Bridge House

Photographer: 
Jennifer Koskinen
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For architect Tommy Hein, intriguing architectural design isn’t about style. In fact, he doesn’t believe in categorizing architecture as a particular “style” at all. Instead, it’s simply about the process. A self-described philosopher and dreamer, Hein approaches every project with the same core principles: acknowledge history, discover the site’s uniqueness and allow the shelter to grow from that context.

Before Hein even created his first sketch for this dwelling in Telluride, Colorado, he lived off the land, learning its secrets and nuances.

“The site is very long and narrow, and there is a natural draw where water runs down the mountain through the center of the property,” the architect explains. “From the beginning, this natural draw spoke to me, inspiring the bridge concept that functionally and visually links the two sides of the property.”

Sitting parallel to the San Sophia mountain range, the elongated structure juxtaposes lofty suspension bridges with chunky vertical towers that anchor the design to the earth. The home’s public spaces are defined by floor-to-ceiling windows that capture the striking view. Raw vertical timbers outline the windows and bring the forest inside, strengthening the indoor-outdoor connection.

In contrast, the home’s private chambers are enclosed in the stone towers, providing an air of intimacy. “When we decided to build our second home in Telluride, we knew we wanted a structure that was more modern and unique than our Houston residence,” homeowner Vineet Bhatia says. “Although we never conceptualized a bridge house, now when we look out over the mountains we feel as if we’re floating among the trees in our own mountain penthouse.”

 

 

Every detail, from a simplified materials palette to the placement of fixtures, was chosen to highlight and complement the topography. Using just four distinct materials—wood, stone, steel and glass—Hein created a cohesive design that seamlessly blends interior and exterior elements. “I don’t think people use enough restraint in their choice of materials, and that tends to date the design,” he says. “When you simplify your palette, you create calmness, allowing the structure and the space to speak for themselves.”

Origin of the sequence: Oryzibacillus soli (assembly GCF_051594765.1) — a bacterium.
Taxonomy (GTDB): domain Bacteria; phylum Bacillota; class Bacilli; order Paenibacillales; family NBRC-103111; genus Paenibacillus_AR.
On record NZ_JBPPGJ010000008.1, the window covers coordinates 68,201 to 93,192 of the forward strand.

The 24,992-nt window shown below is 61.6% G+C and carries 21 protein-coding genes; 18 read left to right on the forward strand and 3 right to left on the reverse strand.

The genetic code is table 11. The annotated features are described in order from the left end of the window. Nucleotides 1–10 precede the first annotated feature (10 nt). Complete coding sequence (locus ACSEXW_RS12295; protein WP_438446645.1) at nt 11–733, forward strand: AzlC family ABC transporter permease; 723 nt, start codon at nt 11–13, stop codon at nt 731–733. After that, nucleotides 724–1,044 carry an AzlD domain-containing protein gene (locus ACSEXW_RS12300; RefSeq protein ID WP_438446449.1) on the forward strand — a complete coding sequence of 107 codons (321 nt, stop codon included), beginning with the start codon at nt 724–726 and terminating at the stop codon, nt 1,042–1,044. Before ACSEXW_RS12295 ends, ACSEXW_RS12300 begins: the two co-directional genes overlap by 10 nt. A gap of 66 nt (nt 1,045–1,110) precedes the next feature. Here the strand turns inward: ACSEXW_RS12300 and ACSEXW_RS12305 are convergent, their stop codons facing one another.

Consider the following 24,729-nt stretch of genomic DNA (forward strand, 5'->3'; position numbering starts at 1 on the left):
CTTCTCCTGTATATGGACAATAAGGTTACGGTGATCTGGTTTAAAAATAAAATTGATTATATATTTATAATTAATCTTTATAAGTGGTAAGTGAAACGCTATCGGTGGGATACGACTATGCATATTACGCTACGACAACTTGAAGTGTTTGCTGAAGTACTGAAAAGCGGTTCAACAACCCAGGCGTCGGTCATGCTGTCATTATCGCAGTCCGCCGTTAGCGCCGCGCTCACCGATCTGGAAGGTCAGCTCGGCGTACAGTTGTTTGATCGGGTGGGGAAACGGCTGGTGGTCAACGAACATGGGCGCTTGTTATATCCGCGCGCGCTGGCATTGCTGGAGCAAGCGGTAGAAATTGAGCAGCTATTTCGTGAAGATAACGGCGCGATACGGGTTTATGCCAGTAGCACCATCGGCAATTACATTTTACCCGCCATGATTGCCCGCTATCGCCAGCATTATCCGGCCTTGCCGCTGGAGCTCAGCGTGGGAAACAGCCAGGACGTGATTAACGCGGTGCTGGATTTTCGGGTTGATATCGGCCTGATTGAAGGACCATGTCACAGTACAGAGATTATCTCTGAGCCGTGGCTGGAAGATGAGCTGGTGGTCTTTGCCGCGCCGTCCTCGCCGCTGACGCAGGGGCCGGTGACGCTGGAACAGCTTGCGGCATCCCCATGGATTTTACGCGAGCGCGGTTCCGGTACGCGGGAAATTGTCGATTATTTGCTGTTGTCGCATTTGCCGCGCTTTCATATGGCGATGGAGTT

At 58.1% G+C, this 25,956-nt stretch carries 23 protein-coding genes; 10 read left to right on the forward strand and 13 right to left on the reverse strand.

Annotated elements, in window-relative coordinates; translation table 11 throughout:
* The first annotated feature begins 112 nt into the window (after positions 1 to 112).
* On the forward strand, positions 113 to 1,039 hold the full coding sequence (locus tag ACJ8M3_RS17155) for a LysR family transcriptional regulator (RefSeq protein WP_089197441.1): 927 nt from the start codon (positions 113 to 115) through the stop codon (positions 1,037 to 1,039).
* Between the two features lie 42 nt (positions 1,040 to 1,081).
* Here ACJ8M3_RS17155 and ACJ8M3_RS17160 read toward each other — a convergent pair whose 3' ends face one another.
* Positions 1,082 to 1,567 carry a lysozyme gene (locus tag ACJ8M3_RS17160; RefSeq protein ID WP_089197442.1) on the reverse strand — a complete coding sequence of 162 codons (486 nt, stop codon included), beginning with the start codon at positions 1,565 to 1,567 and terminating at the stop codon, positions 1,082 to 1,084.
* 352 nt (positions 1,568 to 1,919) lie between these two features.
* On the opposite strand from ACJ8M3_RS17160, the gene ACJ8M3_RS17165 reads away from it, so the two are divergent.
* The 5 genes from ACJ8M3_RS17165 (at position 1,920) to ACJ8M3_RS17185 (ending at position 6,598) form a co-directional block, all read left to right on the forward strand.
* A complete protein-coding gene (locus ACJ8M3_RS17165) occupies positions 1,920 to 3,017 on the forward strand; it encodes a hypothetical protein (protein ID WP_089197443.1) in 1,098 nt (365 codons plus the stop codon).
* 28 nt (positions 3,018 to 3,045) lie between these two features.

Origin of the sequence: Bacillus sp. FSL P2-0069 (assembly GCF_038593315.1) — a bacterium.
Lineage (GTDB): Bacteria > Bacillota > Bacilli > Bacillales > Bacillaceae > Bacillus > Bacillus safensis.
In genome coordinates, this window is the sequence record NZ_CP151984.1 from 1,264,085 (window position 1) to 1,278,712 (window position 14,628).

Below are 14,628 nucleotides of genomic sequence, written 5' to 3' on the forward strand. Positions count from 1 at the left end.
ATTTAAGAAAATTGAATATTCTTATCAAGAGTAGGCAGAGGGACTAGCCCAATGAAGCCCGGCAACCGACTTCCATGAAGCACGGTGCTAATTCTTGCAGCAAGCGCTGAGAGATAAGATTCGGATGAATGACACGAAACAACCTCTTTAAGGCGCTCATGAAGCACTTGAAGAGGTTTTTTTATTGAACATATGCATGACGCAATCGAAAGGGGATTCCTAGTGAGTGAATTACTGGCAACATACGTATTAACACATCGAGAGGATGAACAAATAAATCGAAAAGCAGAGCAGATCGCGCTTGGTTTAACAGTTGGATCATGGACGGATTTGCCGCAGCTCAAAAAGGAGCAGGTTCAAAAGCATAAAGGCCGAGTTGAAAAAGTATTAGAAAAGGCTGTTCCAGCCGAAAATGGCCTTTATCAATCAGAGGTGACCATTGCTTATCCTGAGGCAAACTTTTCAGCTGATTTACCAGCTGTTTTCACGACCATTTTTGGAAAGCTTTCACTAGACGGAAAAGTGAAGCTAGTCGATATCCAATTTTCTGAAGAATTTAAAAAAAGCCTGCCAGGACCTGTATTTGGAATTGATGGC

On the home’s facade, mill-finished steel artfully mingles with stone, glass and wood, providing a rustic yet durable finish evocative of the area’s mining history. Inside, steel accents everything from walls, doors and railings to the massive fireplace. Although the fireplace’s composition is simple, the depth achieved by stacking the horizontal steel planks adds distinction, creating an elegant focal point in the living room.

Above the family room, a sleek interior bridge serves as a passageway that links the private chambers. Bisecting the bridge’s expanse, an angular staircase leads down to the main floor. Composed of steel and timber, the staircase’s hard demeanor is softened by the elegant chandelier that descends through the center volume. “When we designed the staircase, we wanted it to feel like you were climbing up to a tree house,” Hein says. “Every detail was purposefully configured to extend the idea of the floating bridge, both inside and out.”

Embracing the land’s natural attributes, the home appears to have grown directly from the site, inspiring the notion that it couldn’t exist anywhere else. “To me, architecture is simply a mixture of people and place,” Hein says. “In essence, it’s the client’s personal piece of sculpture that is shaped by its surroundings.”

 

 

A PROCESS IN PERSPECTIVE
Determined to highlight the site’s most distinctive features, architect Tommy Hein envisioned a home that would complement the landscape and embrace the area’s most impressive assets. “My process is about context,” he explains. “I like to create buildings that fit their place, fit the site and fit the client.”

Gaining architectural perspective from the bridge concept, Hein focused on modernizing the structure to capture the breathtaking view of the mountains. Banks of windows on the north-facing wall parallel the mountain range in the distance. Calculating the exact angle for ideal viewing, Hein found the perfect formula for balancing peaks and sky. “The view is of paramount importance,” he says. “It’s why people build homes in the mountains. Capturing that ethereal beauty and framing it within the context of the structure creates natural art and an intimacy that is beyond compare.”

 

 

ARCHITECTURE Tommy Hein, Tommy Hein Architects, Telluride, CO, 970-728-1220, tommyhein.com GENERAL CONTRACTOR James Hughes Construction, Inc., Telluride, CO, 970-728-9909, jameshughesconstruction.com INTERIOR DESIGN Don Conelly, Houston, TX, 713-668-1668, donarea@sbcglobal.net

 

 

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